tuples, index method, Python's design

Carsten Haese carsten at uniqsys.com
Tue Apr 10 15:16:00 CEST 2007

On Tue, 2007-04-10 at 12:29 +0000, Antoon Pardon wrote:
> On 2007-04-10, Carsten Haese <carsten at uniqsys.com> wrote:
> > On 10 Apr 2007 07:31:13 GMT, Antoon Pardon wrote
> >> On 2007-04-06, Carsten Haese <carsten at uniqsys.com> wrote:
> >> > If you have a use case for tuple.index, please show it to me, and I'll
> >> > show you what you should be using instead of a tuple.
> >> 
> >> No wonder no convincing use cases for tuples have shown up. You just
> >> defined use cases of tuples as unconvincing.
> >
> > It's not a definition, it's an observation. I'm simply saying that all use
> > cases I've seen for tuple.index could be written in a clearer fashion by using
> > something else. Please prove me wrong by supplying a use case of tuple.index
> > that can not be improved by rewriting.
> No it is a defintion because it states this can be done for every
> possible case, even cases you have no idea about. 

That would be a theorem or conjecture, not a definition. You can call it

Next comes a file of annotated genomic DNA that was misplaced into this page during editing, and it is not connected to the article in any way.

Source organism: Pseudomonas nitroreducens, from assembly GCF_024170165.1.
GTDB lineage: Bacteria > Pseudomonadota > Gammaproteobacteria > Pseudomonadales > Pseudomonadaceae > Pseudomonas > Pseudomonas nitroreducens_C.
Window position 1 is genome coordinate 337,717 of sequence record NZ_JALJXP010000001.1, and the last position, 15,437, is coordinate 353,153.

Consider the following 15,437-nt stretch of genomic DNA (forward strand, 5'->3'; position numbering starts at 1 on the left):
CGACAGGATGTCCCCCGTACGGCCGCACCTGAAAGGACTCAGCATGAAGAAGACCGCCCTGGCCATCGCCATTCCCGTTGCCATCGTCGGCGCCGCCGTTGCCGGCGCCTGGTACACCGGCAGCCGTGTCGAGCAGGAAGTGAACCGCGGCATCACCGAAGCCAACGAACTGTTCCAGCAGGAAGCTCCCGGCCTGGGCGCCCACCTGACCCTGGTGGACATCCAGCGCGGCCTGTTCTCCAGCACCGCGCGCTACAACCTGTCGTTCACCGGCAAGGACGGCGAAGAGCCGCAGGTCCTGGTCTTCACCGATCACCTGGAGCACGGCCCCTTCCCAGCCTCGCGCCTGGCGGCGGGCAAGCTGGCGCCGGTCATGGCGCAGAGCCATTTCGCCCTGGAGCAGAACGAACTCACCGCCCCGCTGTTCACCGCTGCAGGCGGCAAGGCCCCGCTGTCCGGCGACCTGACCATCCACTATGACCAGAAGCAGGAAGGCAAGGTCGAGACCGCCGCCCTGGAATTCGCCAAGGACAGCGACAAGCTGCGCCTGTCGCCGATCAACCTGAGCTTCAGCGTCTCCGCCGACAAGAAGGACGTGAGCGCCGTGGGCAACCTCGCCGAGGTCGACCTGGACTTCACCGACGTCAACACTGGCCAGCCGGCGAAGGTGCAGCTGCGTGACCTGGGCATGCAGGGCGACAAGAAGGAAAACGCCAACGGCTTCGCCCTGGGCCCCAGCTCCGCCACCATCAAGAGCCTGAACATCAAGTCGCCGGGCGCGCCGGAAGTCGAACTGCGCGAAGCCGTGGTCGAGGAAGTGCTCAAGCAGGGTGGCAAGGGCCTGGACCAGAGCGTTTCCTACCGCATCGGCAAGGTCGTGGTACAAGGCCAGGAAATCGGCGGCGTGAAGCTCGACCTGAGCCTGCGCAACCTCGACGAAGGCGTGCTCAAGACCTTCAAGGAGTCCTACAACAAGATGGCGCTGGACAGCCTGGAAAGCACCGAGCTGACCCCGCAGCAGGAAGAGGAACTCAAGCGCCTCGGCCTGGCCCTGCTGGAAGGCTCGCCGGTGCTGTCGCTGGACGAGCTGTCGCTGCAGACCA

definition or banana or screwdriver if you like, but that's not going to
disprove it.

> > Note that I have proved elsewhere on this thread that any real use case for
> > tuple.index will involve an operation to explicitly use an index different
> > from the one obtained by the call to tuple.index(). I'd like to hear your
> > opinion on this.
> And what relevance would such a proof have?

It proves at that every conceivable use case for tuple.index, including
the ones I am not thinking of, will never directly use the index
obtained from calling tuple.index(). Such a use case will be poorly
self-documented, and a clearer implementation can be found by avoiding

I'll illustrate this on the one concrete use case that was suggested on
this thread: In a game where the sequence of players is given by the
tuple p, find the opponents of the current player.

One hypothetical solution is to find the index if the current player and
then slice and reassemble the tuple:

i = p.index(current_player)
opponents = p[:i-1] + p[i+1:]

An alternative is this:

opponents = tuple(x for x in p if x is not current_player)

You may disagree, but in my opinion, the alternative is better because
it is a more natural translation of the concept that the opponents of
the current player are all players that are not the current player.

> Adding the index method to tuples is not adding a feature. It is
> removing a limitation.

The non-existence of tuple.index is only a limitation if there is a need
for the method to exist. Please prove that this need exists.


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